6 Keto-Friendly Rosh Hashanah Meal Hacks

There's no need to miss out on any High Holiday classics.

My childhood memories are filled with eventful family dinners around the gorgeously set Rosh Hashanah table and the wafting scents of my maternal great grandmother’s recipe roster. From hearty brisket and syrupy tzimmes to comforting matzah ball soup and festive cinnamon-apple noodle kugel, my parents cook up an annual menu that stems five generations and 100 years. However, it’s not just my mother’s side of the family that receives the Rosh recognition. Since 1950, my father’s family has owned and operated several kosher bakeries. My father continues to bake raisin and sesame challah, along with cinnamon-raisin rugelach, mocha roll, chocolate babka, and apple sour cream coffee cake to ring in the New Year. 

For me, the aromatics are more than just a reminder of my family’s dedication to traditional dishes. Since going gluten-free in 2013 in favor of a cleaner, lower-carb lifestyle and following the ketogenic diet — a low-carb, high-fat diet — for the past two years, this epicurean perfume allows my senses to continue experiencing dishes that are no longer invited onto my plate.

However, not all hope is lost when it comes to satiating the longing for Jewish comfort food. 

Over the past few years (not because of my self-inflicted carb and sugar ban, although the struggelach is real this time of year), I’ve hosted Rosh Hashanah at my own home. I’ve experimented with plenty of keto-friendly Jewish recipes along the way. While keto is extremely restrictive, there are tricks worthy of adoption. My six keto-friendly Rosh Hashanah hacks will feed your festive appetite well beyond the shofar’s resounding blast of the final tekiah gedolah

1. Substitutions

Instead of wheat flour, nut flours and coconut flours can help in achieving successful modifications. When it comes to dessert, sugar alcohol-derived sweeteners that rank zero-to-low on the Glycemic Index (GI) provide the allowance to bake. (Think erythritol, monk fruit, and Stevia.)

2. Keto Matzah Ball Soup 

Although I prefer/recommend a traditional, home-cooked chicken soup, bone broth is one of the pillars of the ketogenic diet, thanks to its high-fat, nutrient-dense, collagen-infused base. Despite your stance on the soup itself, this recipe for keto matzah balls will ensure you don’t get left out of the appetizer round. 

3. Savory Slow Cooker Brisket

As a Jewish carnivore, there are few things I enjoy more than a low-and-slow Rosh Hashanah brisket. Last New Year, I followed this slow cooker recipe, which is very similar to my family’s method. Although I ramped up my cut to 10 pounds, I found the sear-into-CrockPot method to be seamless and delicious. 

Note: This recipe calls for cornstarch or potato starch, but your brisket truly needs no thickening agent. If you feel strongly that is does, go with a pinch of keto-friendly xanthan gum (a little goes a long way).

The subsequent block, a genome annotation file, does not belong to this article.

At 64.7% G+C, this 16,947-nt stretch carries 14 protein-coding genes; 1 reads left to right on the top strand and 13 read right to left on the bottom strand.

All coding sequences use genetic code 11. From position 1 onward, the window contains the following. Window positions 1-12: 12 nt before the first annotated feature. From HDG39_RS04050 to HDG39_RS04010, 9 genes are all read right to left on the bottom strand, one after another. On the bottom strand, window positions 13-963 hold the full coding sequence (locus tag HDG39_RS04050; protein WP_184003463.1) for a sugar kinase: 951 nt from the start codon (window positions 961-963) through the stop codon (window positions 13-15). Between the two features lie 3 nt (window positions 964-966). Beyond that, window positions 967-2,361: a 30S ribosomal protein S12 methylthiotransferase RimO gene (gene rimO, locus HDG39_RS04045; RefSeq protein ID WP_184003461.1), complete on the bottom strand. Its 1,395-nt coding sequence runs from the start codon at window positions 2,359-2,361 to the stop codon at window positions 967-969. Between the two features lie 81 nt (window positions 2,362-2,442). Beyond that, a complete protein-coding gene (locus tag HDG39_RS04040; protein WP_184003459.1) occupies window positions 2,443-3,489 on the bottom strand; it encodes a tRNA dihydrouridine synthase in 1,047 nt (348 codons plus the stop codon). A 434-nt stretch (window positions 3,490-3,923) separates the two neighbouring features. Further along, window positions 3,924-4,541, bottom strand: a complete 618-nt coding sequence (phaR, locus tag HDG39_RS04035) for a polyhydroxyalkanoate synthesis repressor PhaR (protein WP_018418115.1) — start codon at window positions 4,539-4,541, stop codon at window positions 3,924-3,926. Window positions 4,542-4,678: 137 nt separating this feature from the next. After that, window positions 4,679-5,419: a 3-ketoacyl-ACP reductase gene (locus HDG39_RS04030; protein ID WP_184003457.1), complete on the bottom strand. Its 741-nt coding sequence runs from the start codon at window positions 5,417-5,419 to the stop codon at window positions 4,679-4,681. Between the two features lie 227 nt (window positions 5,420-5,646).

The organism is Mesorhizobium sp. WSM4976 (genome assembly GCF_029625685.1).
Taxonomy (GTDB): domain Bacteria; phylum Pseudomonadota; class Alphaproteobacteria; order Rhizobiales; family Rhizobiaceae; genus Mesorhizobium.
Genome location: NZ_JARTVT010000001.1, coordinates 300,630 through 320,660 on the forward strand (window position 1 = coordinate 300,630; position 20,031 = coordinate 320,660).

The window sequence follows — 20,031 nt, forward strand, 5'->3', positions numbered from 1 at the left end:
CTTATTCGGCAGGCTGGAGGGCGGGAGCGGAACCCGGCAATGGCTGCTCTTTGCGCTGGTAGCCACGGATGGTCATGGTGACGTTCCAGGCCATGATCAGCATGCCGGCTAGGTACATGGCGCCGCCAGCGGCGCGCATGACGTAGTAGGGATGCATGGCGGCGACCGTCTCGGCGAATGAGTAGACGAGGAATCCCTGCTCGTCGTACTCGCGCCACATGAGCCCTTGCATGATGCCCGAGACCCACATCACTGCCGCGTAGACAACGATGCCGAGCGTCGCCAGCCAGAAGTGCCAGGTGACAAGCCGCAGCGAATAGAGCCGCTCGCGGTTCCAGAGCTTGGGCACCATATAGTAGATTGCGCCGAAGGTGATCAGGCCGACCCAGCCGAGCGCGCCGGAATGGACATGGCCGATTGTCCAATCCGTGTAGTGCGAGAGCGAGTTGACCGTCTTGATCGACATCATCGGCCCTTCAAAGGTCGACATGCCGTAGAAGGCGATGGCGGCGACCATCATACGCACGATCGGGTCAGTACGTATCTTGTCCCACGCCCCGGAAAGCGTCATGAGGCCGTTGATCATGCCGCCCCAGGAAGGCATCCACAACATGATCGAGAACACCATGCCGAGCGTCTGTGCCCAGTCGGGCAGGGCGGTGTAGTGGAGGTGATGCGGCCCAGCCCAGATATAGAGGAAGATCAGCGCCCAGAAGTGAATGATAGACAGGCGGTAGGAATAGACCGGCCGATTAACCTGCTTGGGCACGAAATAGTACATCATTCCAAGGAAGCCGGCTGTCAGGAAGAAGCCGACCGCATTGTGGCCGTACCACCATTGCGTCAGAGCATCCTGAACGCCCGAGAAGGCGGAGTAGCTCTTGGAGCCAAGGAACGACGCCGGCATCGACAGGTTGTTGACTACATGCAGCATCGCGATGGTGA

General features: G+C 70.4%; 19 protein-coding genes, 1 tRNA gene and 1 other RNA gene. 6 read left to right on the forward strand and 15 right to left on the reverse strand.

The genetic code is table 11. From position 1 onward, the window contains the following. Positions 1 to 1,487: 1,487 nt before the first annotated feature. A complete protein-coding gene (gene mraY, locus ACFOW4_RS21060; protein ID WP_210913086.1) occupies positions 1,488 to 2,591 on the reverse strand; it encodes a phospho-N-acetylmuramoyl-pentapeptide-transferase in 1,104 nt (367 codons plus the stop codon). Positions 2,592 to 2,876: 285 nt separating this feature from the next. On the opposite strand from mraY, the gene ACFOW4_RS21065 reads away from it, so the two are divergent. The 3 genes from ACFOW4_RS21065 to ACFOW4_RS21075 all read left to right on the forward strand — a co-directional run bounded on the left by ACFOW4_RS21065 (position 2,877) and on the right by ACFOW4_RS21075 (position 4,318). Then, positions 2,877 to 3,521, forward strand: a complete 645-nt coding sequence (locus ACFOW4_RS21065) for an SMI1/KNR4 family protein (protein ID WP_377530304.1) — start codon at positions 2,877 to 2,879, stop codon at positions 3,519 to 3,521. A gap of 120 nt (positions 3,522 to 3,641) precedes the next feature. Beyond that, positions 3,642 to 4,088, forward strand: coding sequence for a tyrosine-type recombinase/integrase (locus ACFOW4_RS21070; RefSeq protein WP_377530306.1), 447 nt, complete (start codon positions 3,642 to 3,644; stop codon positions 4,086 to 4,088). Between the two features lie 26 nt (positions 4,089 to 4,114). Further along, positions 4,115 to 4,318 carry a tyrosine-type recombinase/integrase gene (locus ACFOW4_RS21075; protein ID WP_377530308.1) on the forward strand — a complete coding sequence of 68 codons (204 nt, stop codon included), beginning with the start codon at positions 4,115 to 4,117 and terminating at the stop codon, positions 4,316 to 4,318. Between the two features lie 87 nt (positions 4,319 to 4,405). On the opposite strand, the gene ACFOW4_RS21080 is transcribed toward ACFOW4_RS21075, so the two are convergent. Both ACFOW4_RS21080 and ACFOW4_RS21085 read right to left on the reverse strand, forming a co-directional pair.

4. Spaghetti Squash Noodle Kugel

While the jury is still out on the perfect keto egg noodle substitute, if you’re a fan of fall squashes that are keto-compatible, spaghetti squash is your best friend. The idea here is to create a sweet kugel varietal featuring traditional spices, like cinnamon and nutmeg. 

Note: There’s no need for pepper, though a dash of salt can help with pronouncing flavors. And, if Splenda is not part of your keto regimen (it does not rank high on the list of acceptable sugar substitutes), swap it for one low on the GI instead. 

5. Candied Pecans

Not every keto dieter is adventurous when it comes to dessert. For those who prefer basic and easy, this candied pecan recipe will help satisfy your sweet tooth. It’s quick and foolproof, and who doesn’t like candied nuts? This recipe uses Lakanto granulated sweetener, which is a combination of monk fruit and erythritol. The result of this mixture upon heating ensures your “sugar” will harden and crisp like it’s supposed to — if you can wait long enough for the batch to cool! 

6. Keto “Apple” Pies

If you’re a seasoned ketoer, you’re already aware that apples are a hard no. However, there is one pretty incredible swap that’ll have you yelling “Shana Tova” from the rooftops. Jicama, a Mexican yam bean, is keto-safe thanks to its incredibly high fiber count. (On keto, if you follow net carb counts, the fiber is subtracted from the carbs — so high-fiber ingredients are given the green light.) If you’re game for a fun experiment in the name of the New Year, give these keto apple pies with fathead dough a go. You’ll find that the texture of jicama is grainy and crisp, like an apple, and that it takes to spices and sweeteners quite well. If you’d rather ditch the “dough,” you can commit to a simpler version, and fork into a warm, sinful bowl of jicama apple filling instead.

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